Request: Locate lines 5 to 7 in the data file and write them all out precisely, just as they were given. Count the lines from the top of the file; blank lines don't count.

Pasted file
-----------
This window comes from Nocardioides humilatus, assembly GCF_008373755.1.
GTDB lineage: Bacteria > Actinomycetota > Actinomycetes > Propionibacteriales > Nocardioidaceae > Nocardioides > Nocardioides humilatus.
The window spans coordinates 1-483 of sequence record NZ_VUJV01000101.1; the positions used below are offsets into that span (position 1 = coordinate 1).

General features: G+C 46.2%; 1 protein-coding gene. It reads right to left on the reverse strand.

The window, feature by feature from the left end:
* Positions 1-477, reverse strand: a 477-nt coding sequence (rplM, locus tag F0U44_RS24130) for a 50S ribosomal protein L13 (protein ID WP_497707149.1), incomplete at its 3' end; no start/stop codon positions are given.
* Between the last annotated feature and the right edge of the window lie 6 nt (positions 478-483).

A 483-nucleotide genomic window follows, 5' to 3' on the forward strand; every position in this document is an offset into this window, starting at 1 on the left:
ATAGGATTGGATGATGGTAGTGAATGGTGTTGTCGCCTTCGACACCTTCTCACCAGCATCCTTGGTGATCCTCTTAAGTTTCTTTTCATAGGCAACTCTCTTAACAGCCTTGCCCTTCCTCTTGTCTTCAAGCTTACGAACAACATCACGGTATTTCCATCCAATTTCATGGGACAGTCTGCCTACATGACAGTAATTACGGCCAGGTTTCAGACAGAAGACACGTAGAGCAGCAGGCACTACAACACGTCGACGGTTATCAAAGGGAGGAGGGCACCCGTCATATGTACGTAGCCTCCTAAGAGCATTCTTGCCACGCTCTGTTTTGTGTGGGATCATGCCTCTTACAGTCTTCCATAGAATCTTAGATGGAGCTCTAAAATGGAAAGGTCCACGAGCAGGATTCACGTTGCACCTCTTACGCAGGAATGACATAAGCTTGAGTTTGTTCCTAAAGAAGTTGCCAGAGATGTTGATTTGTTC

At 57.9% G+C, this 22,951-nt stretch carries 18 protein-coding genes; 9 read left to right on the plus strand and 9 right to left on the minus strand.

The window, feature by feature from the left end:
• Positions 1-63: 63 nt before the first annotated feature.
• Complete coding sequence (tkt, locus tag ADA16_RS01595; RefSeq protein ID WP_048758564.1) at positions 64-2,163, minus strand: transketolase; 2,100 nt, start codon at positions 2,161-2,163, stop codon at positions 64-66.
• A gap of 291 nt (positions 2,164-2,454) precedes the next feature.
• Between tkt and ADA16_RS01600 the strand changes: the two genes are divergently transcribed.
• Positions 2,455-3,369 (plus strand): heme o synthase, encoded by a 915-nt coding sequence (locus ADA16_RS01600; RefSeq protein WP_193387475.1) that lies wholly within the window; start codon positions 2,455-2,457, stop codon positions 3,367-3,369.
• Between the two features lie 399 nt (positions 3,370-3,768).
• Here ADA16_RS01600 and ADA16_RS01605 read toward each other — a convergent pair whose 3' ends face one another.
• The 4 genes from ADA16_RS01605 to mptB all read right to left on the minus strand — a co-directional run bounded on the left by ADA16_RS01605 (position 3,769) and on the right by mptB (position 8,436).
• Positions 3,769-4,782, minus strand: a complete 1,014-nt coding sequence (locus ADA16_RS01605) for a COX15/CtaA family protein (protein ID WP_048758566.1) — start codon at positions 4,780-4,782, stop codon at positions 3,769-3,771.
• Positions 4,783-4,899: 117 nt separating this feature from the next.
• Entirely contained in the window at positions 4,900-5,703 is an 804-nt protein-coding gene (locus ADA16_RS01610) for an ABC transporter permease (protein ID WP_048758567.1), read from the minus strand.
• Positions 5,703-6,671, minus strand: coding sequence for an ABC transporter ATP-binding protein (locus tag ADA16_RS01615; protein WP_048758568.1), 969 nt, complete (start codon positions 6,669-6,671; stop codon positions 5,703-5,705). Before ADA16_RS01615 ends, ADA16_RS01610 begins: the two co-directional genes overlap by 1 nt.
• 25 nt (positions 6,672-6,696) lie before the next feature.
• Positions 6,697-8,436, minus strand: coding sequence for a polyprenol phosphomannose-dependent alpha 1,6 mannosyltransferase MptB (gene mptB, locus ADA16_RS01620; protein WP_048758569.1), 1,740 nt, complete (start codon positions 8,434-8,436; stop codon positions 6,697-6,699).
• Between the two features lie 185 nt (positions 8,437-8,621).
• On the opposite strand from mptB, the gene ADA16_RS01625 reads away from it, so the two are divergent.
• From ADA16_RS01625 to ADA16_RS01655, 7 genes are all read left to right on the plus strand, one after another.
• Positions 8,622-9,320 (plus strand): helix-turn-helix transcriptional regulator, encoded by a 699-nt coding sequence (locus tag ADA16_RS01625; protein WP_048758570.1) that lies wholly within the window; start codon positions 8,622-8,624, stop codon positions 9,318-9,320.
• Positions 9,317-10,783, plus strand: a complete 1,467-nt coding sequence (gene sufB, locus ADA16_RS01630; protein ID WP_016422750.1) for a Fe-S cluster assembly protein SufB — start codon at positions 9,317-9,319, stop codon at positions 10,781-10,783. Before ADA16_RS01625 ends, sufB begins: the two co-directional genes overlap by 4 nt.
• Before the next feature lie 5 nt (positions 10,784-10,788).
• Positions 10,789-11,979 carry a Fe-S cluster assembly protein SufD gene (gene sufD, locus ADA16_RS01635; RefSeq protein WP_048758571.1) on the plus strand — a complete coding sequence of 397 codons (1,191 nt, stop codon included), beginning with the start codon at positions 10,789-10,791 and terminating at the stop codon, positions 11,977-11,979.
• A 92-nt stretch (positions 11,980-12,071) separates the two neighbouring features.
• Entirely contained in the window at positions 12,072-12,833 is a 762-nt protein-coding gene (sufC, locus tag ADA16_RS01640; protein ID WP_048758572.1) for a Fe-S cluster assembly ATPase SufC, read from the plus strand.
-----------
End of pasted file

The window, feature by feature from the left end:
* Positions 1-477, reverse strand: a 477-nt coding sequence (rplM, locus tag F0U44_RS24130) for a 50S ribosomal protein L13 (protein ID WP_497707149.1), incomplete at its 3' end; no start/stop codon positions are given.
* Between the last annotated feature and the right edge of the window lie 6 nt (positions 478-483).